Opening the back cover exposes a SIM tray and — something that would have been very welcome on my HTC One — a microSD slot. The huge 3300 mAh battery is not user accessible. Do any of you mind phones with sealed batteries anymore? I can remember non user-accessible batteries being a huge con for me, but I’ve grown used to not being able to swap out batteries, and not being able to do so seems to be the norm now. I guess you could say that we’ve all been trained as we’ve grown accustomed to managing our power more effectively (or keeping charging options handy, anyway).
The back cover is reinstalled by inserting its pegs into the left side and then firmly pressing the cover back down on the top, bottom, and right side until it is flush. I don’t think that having a removable back cover makes the device feel any less solid, and the microSD card slot takes away my gripe about the One Max not having a unibody construction. See, it’s all about give and take; trade-offs, if you will.
On the back of the Max you’ll find the camera, the LED flash, and the new fingerprint sensor. The three dots on the lower right are charging prongs for use with a charging cradle (sold separately).
Let’s talk about the fingerprint sensor for a moment. Hmm … where to start? I really wanted to love it, but so far I’ve had mixed results. Setting it up was easy enough — except that I had to keep flipping the phablet over to make sure that I was doing everything correctly. You can program the sensor to recognize up to three fingers.
Unlike the new fingerprint sensor on the iPhone 5s, which is situated on the front of the device and which doesn’t require you to swipe your finger, the HTC One Max puts its sensor on the back, and it requires you to swipe. The whole implementation feels awkward, unfortunately; rather than swiping your finger and getting the instant satisfaction of seeing your launcher screen, this is how it goes …
- Press power button to wake device
- Swipe up on screen to get the “Swipe finger to confirm” prompt (only if you forgot to disable this step under settings)
- Flip phone over
- Swipe registered finger across the fingerprint sensor
- Flip phone back over to make sure it worked
This seems like at least two steps too many. Contrast it to my iPhone 5S, which requires me to:
- Press power button to wake device
- Lay my finger on the fingerprint sensor located on the front of the device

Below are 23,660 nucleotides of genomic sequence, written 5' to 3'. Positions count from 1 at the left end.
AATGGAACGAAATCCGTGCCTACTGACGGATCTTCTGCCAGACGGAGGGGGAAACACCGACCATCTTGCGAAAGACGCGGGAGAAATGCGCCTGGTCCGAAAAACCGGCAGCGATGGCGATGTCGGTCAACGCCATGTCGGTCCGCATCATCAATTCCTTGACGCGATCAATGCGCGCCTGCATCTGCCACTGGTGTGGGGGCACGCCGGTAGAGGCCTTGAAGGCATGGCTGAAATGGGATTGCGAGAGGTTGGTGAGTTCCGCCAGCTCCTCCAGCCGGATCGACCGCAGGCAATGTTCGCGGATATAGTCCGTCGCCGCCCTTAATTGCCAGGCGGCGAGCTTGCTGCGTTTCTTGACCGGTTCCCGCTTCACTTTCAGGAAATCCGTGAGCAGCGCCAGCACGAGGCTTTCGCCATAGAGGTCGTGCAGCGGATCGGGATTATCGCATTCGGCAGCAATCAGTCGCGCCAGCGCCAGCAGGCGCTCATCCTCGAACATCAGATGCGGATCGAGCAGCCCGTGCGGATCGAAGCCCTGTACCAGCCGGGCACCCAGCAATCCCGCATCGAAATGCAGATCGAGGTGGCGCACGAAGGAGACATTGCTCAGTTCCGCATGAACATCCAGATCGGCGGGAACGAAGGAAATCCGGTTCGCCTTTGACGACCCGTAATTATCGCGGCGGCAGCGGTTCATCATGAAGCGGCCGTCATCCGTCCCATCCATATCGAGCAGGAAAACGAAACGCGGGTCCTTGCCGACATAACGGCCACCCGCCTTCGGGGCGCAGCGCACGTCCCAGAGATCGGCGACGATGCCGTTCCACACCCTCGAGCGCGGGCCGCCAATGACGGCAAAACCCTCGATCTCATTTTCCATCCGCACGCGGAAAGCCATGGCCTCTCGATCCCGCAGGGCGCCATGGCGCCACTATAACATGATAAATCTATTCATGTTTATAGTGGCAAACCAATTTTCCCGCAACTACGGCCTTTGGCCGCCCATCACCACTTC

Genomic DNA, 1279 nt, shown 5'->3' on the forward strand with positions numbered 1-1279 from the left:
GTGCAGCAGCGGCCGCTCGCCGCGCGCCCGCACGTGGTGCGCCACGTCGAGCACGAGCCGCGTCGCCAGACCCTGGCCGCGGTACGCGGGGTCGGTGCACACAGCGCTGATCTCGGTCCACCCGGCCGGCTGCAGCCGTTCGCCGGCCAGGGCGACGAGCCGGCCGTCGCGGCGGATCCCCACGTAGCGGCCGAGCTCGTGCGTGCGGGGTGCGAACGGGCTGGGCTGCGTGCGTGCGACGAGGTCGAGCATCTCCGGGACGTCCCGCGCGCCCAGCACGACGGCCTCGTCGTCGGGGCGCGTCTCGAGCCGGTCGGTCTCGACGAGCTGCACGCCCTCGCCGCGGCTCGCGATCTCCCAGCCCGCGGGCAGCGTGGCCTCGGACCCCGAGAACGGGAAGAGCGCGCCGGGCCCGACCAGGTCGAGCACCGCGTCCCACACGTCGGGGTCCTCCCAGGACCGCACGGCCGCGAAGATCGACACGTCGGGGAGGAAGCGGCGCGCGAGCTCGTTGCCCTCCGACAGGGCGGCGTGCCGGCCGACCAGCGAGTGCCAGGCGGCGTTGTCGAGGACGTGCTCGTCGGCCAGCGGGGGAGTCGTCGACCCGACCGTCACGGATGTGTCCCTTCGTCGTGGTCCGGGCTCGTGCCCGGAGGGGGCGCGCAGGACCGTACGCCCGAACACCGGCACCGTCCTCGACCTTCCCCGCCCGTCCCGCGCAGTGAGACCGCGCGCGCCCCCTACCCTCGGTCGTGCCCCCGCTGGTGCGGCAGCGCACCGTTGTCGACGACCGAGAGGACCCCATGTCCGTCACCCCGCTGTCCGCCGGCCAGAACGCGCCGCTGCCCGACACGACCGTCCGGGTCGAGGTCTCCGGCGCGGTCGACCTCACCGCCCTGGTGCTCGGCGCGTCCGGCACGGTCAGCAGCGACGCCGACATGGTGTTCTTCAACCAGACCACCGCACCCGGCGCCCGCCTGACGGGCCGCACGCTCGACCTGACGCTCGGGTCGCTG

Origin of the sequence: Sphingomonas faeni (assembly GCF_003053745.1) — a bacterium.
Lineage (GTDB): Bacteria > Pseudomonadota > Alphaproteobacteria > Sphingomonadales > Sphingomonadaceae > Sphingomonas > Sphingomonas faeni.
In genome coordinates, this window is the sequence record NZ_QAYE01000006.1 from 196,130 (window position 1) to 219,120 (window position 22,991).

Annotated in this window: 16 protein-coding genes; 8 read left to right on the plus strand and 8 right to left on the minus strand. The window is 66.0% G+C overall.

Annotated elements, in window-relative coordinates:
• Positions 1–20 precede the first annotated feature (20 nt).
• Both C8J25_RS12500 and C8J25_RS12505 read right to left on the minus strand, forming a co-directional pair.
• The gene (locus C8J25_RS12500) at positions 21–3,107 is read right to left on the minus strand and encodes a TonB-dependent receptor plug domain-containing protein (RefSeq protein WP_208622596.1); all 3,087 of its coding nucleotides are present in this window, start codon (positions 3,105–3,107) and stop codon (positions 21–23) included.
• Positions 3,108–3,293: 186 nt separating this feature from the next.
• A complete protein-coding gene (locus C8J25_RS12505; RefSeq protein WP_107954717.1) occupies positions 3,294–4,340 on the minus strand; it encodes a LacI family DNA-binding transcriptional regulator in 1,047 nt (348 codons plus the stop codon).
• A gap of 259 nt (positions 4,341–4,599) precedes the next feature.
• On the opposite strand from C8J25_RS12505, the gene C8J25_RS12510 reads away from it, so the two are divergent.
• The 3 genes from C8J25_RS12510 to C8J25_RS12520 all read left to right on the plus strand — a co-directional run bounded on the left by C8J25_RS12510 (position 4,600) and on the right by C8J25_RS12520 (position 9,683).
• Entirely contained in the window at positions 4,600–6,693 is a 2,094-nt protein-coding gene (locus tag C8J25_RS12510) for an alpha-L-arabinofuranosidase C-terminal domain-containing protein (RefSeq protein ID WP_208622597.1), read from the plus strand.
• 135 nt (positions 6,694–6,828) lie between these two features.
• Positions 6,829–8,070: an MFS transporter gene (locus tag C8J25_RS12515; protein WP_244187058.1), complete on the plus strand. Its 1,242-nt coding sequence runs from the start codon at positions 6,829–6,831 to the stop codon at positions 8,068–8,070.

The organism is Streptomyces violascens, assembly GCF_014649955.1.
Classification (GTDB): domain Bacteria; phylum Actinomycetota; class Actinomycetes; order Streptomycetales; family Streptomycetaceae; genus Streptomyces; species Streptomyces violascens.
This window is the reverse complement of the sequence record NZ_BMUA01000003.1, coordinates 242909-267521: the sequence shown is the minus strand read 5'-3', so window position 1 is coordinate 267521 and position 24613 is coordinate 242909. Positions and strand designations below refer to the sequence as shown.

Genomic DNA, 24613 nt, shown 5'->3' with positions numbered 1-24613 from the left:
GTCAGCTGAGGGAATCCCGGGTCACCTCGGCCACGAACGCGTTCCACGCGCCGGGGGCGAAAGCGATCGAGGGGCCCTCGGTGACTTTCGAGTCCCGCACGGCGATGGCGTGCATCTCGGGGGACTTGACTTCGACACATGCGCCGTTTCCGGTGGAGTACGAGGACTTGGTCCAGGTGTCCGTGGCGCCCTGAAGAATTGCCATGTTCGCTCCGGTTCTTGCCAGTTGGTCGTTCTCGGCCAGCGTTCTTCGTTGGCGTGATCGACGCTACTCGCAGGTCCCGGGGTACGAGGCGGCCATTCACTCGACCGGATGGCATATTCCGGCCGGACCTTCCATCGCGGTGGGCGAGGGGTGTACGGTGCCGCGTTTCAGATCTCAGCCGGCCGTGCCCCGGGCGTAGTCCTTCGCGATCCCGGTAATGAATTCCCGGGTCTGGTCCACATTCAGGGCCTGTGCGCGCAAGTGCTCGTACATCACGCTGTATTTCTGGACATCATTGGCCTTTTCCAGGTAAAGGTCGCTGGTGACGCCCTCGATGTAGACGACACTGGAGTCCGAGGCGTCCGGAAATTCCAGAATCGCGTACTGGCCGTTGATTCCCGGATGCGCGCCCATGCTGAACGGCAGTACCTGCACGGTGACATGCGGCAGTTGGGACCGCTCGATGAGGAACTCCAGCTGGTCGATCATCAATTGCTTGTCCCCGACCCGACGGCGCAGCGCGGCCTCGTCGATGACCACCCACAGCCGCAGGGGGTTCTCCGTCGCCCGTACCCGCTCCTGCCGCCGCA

I’m not saying that the Apple way is perfect by any stretch of the imagination: it’s just much simpler. Perhaps I would like using the HTC One Max’s fingerprint sensor better if it allowed me to place my finger on the sensor rather than requiring me to swipe. Placing seems to offer a little bit better chance of one-handed or blind operating, whereas swiping means I will usually need both hands, and I’ll have a better chance of getting it right if I actually look at what I am doing; perhaps this will get easier the longer I use the device.
Putting the One Max next to the HTC One really shows the difference in their sizes.
So let’s take a look at some of the more basic things about the One Max, starting with the screen. It is gorgeous, and definitely a pleasure to read on or browse from …
…but here’s the thing that may or may not bug you: the screen is set up to make the picture you would see on a regular Android phone fit on the larger One Max screen. That means that the keyboard still looks like it takes up too much room …
… but the flip-side to that is you’ll have more room if you have larger fingers. It also means that with more room for everything, you can make your fonts a bit larger so you can stop squinting at your screen.
I’m still in the early days with the One Max, so that’s really all I want to say for now. After I have used it for a few more weeks, I’ll be back with a full review.
The HTC Max One is available from Sprint.
MSRP: $599.99 outright, or for $149.99 with a two-year contract
Source: Manufacturer provided review sample (on loan)